Developers: The Fogelson Properties Inc. & Forest City Enterprises Inc
Architect: FitzGerald Associates Architects and late Roy Kruse from MCL development
Burnham Place was created to give substance and balance to the downtown area. According to the developers, this was the most creative, innovative urban project in the late 80s and early 90s, offering a park-like protected setting in the midst of the finest cultural, sports and entertainment facilities the city has to offer. The developer’s vision was to reshape the Near South Side, particularly by using Central Station`s road and pedestrian infrastructure to make the lakefront and its museums more accessible. The Central Station was demolished in 1974, and planning for the 80-acre Central Station development was started in 1988.
Park Row was completed in 1992 and consists of 69 4-story townhouses in a mix of two-, three- and four-bedroom units. Park Row between 1436 - 1478 S. Prairie and 1439 - 1467 S. Indiana Avenue consists of 69 four-story townhouses in five perimeter and two interior buildings on a private park.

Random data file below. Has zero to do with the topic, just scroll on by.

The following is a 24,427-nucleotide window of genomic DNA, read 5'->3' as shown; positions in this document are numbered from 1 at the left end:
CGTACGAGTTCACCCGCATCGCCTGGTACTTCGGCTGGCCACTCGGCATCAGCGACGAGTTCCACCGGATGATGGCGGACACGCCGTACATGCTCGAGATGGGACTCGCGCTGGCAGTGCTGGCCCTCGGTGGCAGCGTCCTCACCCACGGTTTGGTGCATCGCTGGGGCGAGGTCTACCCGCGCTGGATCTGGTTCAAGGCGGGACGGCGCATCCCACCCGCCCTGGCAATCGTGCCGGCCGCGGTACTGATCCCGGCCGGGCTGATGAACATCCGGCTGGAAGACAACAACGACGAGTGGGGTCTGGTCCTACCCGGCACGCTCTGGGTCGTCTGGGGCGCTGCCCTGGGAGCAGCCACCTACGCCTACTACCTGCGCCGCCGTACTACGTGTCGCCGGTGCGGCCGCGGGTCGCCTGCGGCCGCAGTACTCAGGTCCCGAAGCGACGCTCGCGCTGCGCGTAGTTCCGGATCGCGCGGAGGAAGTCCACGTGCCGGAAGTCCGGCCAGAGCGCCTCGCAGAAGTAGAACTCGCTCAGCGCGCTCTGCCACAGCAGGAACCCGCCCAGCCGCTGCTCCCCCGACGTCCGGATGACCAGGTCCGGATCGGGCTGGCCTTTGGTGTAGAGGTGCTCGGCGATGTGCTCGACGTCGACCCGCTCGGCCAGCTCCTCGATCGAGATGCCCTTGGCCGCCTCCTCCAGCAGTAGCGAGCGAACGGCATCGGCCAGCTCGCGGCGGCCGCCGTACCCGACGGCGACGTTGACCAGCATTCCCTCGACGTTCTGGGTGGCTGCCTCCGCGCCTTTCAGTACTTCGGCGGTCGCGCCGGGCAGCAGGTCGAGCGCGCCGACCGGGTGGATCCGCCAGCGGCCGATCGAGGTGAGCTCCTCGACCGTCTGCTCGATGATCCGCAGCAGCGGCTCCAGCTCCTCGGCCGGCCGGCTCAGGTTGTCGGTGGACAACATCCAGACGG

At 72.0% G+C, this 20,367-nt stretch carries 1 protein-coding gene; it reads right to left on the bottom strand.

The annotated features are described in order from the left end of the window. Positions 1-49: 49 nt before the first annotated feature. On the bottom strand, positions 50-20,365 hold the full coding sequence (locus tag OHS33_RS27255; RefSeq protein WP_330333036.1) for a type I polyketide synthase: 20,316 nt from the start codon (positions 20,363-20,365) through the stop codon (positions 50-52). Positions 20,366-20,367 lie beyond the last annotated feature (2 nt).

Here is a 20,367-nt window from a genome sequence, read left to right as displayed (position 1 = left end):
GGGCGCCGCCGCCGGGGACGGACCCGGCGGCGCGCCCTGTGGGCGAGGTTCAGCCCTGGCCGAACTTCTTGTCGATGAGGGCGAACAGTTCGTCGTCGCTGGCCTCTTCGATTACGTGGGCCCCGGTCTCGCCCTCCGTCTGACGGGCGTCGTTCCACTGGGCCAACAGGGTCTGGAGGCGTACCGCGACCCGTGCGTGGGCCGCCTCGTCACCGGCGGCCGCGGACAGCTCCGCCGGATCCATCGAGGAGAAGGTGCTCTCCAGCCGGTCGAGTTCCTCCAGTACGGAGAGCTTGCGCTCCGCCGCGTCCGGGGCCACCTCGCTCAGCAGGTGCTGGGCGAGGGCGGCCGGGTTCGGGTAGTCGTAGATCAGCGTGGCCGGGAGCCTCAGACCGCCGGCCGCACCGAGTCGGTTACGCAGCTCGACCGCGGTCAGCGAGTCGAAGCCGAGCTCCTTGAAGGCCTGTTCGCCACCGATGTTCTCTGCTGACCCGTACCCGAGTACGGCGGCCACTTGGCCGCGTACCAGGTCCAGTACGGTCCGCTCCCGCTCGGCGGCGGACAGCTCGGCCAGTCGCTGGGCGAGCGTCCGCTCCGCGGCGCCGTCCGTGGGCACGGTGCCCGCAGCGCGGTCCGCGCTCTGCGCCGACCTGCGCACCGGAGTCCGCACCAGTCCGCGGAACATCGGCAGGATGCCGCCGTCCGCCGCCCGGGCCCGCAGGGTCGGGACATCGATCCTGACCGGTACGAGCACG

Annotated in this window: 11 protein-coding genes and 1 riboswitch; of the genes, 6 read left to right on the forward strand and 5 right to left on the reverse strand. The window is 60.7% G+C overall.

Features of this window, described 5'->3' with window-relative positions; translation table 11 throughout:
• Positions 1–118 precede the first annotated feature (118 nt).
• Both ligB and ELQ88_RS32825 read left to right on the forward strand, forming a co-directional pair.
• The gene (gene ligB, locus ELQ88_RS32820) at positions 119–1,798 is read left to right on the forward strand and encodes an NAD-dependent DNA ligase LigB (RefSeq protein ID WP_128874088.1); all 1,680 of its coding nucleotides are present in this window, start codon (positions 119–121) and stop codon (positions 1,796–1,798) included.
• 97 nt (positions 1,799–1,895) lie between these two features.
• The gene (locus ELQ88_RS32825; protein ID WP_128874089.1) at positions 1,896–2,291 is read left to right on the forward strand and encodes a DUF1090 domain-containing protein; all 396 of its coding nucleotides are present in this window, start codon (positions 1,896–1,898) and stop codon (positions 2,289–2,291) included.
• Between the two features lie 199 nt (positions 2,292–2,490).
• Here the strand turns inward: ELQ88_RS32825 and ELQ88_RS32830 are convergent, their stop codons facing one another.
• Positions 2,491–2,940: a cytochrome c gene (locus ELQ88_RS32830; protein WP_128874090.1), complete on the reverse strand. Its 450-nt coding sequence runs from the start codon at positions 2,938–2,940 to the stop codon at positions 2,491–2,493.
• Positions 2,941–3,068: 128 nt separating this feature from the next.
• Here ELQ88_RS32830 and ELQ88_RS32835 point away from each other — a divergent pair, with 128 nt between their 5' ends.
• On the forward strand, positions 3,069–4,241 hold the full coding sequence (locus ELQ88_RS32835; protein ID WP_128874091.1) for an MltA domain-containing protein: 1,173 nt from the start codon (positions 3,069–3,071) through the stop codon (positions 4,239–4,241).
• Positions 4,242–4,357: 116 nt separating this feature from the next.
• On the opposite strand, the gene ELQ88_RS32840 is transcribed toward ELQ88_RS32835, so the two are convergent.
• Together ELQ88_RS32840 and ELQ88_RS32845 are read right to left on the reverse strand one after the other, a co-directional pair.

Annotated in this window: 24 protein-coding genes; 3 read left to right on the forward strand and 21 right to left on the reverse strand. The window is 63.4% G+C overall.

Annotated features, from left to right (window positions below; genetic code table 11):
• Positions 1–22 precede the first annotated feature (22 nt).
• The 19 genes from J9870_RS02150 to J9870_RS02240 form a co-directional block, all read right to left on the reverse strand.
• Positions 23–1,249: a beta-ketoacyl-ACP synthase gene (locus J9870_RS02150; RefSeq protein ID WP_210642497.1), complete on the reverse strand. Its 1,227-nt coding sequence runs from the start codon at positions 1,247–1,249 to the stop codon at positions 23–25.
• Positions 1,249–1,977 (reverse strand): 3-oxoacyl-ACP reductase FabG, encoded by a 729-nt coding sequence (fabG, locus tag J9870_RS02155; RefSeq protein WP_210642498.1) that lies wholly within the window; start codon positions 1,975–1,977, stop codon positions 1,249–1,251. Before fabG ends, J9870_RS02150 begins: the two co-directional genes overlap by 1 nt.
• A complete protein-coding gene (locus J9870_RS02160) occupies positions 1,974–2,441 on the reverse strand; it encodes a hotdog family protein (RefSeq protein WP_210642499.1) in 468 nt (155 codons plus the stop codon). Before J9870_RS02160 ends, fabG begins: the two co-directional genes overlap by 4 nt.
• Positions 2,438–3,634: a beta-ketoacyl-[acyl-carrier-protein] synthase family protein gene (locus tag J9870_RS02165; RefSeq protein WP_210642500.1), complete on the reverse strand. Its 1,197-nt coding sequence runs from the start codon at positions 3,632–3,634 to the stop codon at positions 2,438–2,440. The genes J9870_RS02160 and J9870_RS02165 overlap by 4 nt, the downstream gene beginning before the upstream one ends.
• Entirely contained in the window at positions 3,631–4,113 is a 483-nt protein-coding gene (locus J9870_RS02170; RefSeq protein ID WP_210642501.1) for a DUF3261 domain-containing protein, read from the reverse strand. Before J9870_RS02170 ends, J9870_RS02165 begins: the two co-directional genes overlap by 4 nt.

Following the success of Park Row, Centennial Court was completed in 1994 and is located directly north of Park Row. It consists of 23 4-story townhouses in a mix of three- and four-bedroom units that face Indiana Avenue and Prairie Avenue, with a landscaped courtyard that opens to 14th Street on the north.
The buildings, designed by architects Pat Fitzgerald & Associates reflect Richardsonian Romanesque architecture characterized by brick with stone masonry, arched openings, pitched roofs and rounded bays. The architects designed these homes to recall the lifestyle heydays of Prairie Avenue. Prairie Avenue was considered an exclusive address for Chicago's elite in the late 19th century. This north-south boulevard, close to the lakefront, begins at 16th Street and continues to the city's southern limits. The sections between 16th and 22nd Streets and between 26th and 30th Streets were well known for grand homes. The wealthy settled on Prairie Avenue after the civil war because it was close to the Chicago business district and it did not require its residents to cross the Chicago River.
Burnham Place`s neighbors include the Field Museum, Adler Planetarium, Shedd Aquarium, Grant Park, Burnham Harbor, McCormick Place and the Prairie Avenue Historical District.